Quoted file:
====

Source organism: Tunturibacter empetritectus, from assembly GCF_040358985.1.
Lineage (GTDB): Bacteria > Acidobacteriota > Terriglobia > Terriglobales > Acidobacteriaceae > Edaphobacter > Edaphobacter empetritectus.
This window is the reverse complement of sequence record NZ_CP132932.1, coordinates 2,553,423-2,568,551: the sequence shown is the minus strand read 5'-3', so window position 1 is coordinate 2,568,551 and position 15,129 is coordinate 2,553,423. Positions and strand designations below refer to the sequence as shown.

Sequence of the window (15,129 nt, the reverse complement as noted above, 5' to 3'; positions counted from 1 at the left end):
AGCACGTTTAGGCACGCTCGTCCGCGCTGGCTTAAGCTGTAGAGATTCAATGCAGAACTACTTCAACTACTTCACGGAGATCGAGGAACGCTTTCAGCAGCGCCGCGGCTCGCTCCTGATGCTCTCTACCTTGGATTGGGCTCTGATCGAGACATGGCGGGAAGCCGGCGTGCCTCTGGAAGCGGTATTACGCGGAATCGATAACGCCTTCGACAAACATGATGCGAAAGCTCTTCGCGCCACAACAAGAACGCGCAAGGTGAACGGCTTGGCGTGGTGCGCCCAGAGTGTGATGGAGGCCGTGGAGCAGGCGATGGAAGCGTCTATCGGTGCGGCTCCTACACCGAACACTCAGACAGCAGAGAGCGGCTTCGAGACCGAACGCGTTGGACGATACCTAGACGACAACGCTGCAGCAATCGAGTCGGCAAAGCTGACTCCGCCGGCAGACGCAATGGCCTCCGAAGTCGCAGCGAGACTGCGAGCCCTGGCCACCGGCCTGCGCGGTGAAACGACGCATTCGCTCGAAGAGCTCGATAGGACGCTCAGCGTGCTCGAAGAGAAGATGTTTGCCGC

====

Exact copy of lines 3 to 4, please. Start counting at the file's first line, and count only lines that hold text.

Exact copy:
This window is the reverse complement of sequence record NZ_CP132932.1, coordinates 2,553,423-2,568,551: the sequence shown is the minus strand read 5'-3', so window position 1 is coordinate 2,568,551 and position 15,129 is coordinate 2,553,423. Positions and strand designations below refer to the sequence as shown.

Sequence of the window (15,129 nt, the reverse complement as noted above, 5' to 3'; positions counted from 1 at the left end):